We all love the MiSeq for the fast turnaround, remarkable data quality and its streamlined workflow. However, from time to time, our trusty machines will have an off day that can throw an elephant-sized wrench into your plans. From time to time, you may notice that you are unable to start your Miseq run because the pre-run flow check is failing.
As new technology is developed and introduced to the marketplace, you may have heard a nasty rumor that the manufacturer will no longer be offering support or maintenance on older machines like the ABI 3130/xl Genetic Analyzer, or 7900HT qPCR. You might have even gotten a notice that effectively says that you’ll have to upgrade to a newer model if you want to keep your lab operational. Sure, these machines have improved functionality and can make a lab more efficient, but the bottom line is this unnecessary upgrade is costly and just doesn’t make sense for a lot of labs.
Many of our users have found that when using water for injections instead of Hi-Di formamide, they end up with issues that prevent base calling, even when following the machine standards. Proper technique should produce signal strengths well above the minimum threshold when samples are resuspended in formamide.
However, if you are still having issues with signal strength, you can try resuspending your samples in water, since this can increase signal strength by over 10x. If you do try employing water for injections, make sure you’re cautious of these three things:
No matter what industry you’re in, budgets are tight. Costs for reagents, coverage plans, unexpected breakdowns, and plenty of other issues--the funds dry up quickly.
However, over the years we’ve picked up plenty of tips and tricks that can save your lab money and extend the life of your machine and its parts. So without further ado, here are 4 ways you can squeeze more out of your lab’s budget now.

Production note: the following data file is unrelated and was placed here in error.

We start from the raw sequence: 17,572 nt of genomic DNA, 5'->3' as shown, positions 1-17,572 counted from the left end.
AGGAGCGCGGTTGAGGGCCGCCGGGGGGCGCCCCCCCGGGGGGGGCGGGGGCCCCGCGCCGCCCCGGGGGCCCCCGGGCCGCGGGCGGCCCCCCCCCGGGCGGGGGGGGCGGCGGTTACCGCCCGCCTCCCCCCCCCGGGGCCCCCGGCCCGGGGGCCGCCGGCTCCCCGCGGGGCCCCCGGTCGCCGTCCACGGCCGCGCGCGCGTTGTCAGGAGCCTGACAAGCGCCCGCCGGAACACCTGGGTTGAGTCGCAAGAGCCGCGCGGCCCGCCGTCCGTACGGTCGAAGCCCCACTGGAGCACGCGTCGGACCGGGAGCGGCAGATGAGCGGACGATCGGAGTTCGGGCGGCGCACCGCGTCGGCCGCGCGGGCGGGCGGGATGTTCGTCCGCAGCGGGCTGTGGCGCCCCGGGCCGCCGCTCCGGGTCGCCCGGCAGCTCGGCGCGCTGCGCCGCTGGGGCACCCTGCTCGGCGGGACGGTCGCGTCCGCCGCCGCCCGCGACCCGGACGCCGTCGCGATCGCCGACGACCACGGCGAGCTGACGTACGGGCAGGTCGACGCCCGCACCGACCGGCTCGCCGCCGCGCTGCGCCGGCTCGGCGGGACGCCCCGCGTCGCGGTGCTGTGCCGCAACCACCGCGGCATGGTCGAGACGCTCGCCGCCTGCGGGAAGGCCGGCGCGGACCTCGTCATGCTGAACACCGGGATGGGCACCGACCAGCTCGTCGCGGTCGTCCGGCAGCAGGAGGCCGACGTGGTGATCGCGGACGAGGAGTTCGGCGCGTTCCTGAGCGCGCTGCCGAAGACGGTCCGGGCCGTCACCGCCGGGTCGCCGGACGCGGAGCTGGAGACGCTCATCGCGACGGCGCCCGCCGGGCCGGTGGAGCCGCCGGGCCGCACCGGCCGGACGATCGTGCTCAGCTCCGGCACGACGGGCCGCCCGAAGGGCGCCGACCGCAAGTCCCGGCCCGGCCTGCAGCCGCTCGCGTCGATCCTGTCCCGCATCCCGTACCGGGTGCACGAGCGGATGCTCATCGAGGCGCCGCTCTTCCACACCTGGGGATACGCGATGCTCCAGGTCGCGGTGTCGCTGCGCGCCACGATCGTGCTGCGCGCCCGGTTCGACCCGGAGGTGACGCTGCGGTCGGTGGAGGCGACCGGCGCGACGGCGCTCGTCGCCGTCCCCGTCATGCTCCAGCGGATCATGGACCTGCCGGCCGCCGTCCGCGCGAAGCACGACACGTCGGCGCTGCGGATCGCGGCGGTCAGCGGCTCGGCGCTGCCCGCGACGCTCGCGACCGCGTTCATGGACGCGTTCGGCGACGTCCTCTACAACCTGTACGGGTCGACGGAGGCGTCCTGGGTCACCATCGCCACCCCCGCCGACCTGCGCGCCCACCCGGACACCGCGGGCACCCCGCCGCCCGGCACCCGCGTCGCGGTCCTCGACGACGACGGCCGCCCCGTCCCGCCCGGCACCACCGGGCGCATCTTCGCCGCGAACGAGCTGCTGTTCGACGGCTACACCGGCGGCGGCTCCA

There’s been a lot going on here at SeqGen recently. In addition to introducing our Next-Gen Sequencing Division, we’ve also been working on some internal processes to increase the efficiency of our service. And last month, all of our hard work was recognized when we received our International Organization for Standardization (ISO) 9001:2015 certification.
We all know that the reagents for your sequencers and qPCR machines aren’t cheap, so of course everyone is looking for any and every way to save on these supplies. With a bottle of polymer costing a few hundred dollars, you learn quickly that it is not to be wasted. Luckily, some very bright people work with these machines every day and they’ve come up with some ingenious ways to get the most out of your polymer.
With everything that goes on in the lab throughout the day, it’s easy to forget about routine maintenance and taking care of your machine. As with any piece of specialized equipment, you’re going to have wear and tear that causes a need for regular service. Without it, you’re risking unnecessary damage to your equipment and inaccurate sample runs.
If you have a coverage plan from SeqGen, you’ll receive one preventative maintenance visit per year, and just in case you forget about it, we’ll send you a reminder. We recommend that you let the professionals give your machine some tender love and care at least once a year, but in between service visits there are a few things you can do to prolong the life of your machine.
If you’ve been using your MiSeq for any length of time, you know that cluster density is a crucial part of NGS to generate the best and most data possible. Under-clustering and over-clustering your data will result in similar errors since your machine will not be able to find the best cluster focus in either case. In order to get the most data possible out of each of your runs, you’ll need to find your “sweet spot” to get the most usable data.
We all know that reagents for Next-Gen Sequencing can be enormously expensive. Since most labs are running on tight budgets, it’s natural to try to pinch pennies anywhere possible. But one thing you don’t want to try to save money on might be a surprise.
It seems like more and more, we’ve seen our customers using low-grade, deionized water in their MiSeq’s. While this might seem like an easy way to save a few dollars and avoid dealing with the manufacturer, you could actually be doing damage to your machine.